6C is a system diagram of an exemplary M2M / IoT terminal or gateway device that may be used in the communication system shown in FIG. 6A.
6D is a block diagram of an exemplary computing system in which aspects of the communication system of FIG. 6A may be implemented.

1 illustrates an exemplary, non-limiting example of a service capability server (SCS) 102 that may have business relationships with a Mobile Network Operator (MNO) 106, which may be the owner of an EPC (Evolved Packet Core) 1 is a block diagram of a system 100; The business relationship may allow the SCS 102 and the MNO 106 to interface with multiple reference points that effectively integrate the SCS 102 into the EPC. In Figure 1, the SGi interface represents standard Internet traffic. The Rx interface allows the SCS 102 to provide information about the data flow to the Policy and Charging Rules Function (PCRF) For example, the SCS 102 may instruct the PCRF 104 that a particular data flow requires a certain level of Quality of Service (QoS). The SCS 102 may also use the RX interface to indicate to the PCRF 104 that he wants to sponsor a particular flow. Sponsoring the flow may mean that the traffic associated with the flow will not be billed to an end user device (e.g., User Equipment (UE)). For example, the flow may be billed to the SCS 102.

The device 116 may be a user equipment (UE), a UE acting as a gateway or gateway. The device 116 may be connected to the capillary network 114 or may operate on its own. A UE may communicate in a 3GPP or other wireless network, such as an M2M or MTC device or gateway, and may be, for example, a machine, sensors, devices, or the like, a mobile station, a fixed or mobile subscriber unit, A personal digital assistant (PDA), a computer, a mobile phone or a smart phone, or any other type of device capable of operating in a wired or wireless environment. An exemplary architecture of the UE 402 is described below with respect to FIG. Other elements of FIG. 1, including SCS 102 network applications, mobile core network and associated logic entities, may be implemented on a computing system or server, such as the exemplary computing system or server described below with respect to FIG. 6D .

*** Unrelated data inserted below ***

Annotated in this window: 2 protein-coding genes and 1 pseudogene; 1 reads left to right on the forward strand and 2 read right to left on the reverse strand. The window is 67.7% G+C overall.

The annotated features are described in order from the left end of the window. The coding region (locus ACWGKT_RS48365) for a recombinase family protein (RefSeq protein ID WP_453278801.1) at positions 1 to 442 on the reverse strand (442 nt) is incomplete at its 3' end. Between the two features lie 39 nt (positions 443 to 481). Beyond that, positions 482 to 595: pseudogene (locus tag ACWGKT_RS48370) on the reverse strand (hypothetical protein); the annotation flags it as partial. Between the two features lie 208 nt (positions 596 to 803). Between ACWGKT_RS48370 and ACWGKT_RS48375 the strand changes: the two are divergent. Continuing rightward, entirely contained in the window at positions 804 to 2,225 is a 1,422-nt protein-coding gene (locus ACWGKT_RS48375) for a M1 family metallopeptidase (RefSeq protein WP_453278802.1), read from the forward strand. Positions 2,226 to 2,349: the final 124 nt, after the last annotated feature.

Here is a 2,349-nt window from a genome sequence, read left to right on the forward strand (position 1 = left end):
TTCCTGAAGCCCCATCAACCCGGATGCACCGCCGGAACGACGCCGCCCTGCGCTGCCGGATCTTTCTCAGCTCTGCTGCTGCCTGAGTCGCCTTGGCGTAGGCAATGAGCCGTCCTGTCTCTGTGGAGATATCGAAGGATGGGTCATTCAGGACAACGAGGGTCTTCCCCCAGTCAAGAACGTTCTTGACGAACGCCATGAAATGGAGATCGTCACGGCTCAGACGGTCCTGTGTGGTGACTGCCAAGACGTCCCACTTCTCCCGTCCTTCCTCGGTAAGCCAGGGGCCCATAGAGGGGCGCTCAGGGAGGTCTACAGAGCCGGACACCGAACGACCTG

The functions in device 116, MTC server 102, network applications, capillary devices, and mobile core network may also be implemented as logic entities (e.g., software) running on standalone nodes or servers, May be implemented as part of a server.

The Mo interface of Figure 1 allows the SCS 102 to interface with the Online Charging System (OCS) 108 of the MNO. The Mf interface allows the SCS 102 to interface to the Offline Charging System (OFCS) 110 of the MNO. The Tsp interface allows the SCS 102 to transmit triggers towards the devices. The Mh interface allows the SCS 102 to access the User Data Repository (UDR) 112 of the MNO. The UDR 112 may be a central entity that may contain all subscriber information. This can essentially serve as an alternative to the Home Subscriber Server (HSS), the Home Location Register (HLR) and / or the Subscription Profile Repository (SPR).

Gateways (Serving GW 124 and PDN GW 118) handle the user plane. They transmit IP data traffic between user equipment (UE) and external networks. Serving GW 124 is the point of interconnection between the wireless side and the EPC. As the name implies, these gateways serve the UE by routing incoming and outgoing IP packets. This is an anchor point for intra-LTE mobility (i.e., for handover between eNodeBs) and between LTE and other 3GPP accesses. Which is logically connected to another gateway, the PDN GW 118.

The PDN GW 118 is the point of interconnection between the EPC and an external IP network, such as the Internet. These networks are referred to as PDNs (Packet Data Networks) and are thus termed. The PDN GW 118 routes the packet to / from the PDN. The PDN GW 118 also performs various functions such as IP address / IP prefix assignment or policy control and billing. 3GPP specifies these gateways independently, but in practice they can be combined into a single "box" by network vendors.

The Mobility Management Entity (MME) 120 handles the control plane. Which handles signaling related to mobility and security for E-UTRAN access. The MME 120 is responsible for tracking and paging user equipment (UE) in idle-mode. This is also the end point of the NAS (Non-Access Stratum).

The MTC Interworking Function (MTC-IWF) 126 supports the SCS 102 and applies control plane requests from the SCS 102. The MTC-IWF 126 also forwards the messages from the SCS 102 to the MTC devices.

A bootstrapping server function (BSF) 128 is used to authenticate the user equipment and servers that are not known to each other, and to provide the application independent functions for "bootstrapping "Lt; / RTI >

FIG. 2 illustrates an exemplary, non-limiting, example of a non-trusted, non-3GPP access point 204 that includes a trusted Non-3GPP access point 202 and an untrusted Non-3GPP access point 204 that allows the UE to access the EPC using non- Architecture 200 of FIG. Any device that uses these access points to access the EPC may be required to have a Subscriber Identity Module (SIM). However, when capillary network devices that are not related to the MNO or 3GPP GW are connected to the EPC, for example, non-cellular capillary network devices that have nothing to do with the 3GPP GW or MNO are connected to the application server AS, such as SCS, via the 3GPP GW, It may be difficult to determine the appropriate billing scheme.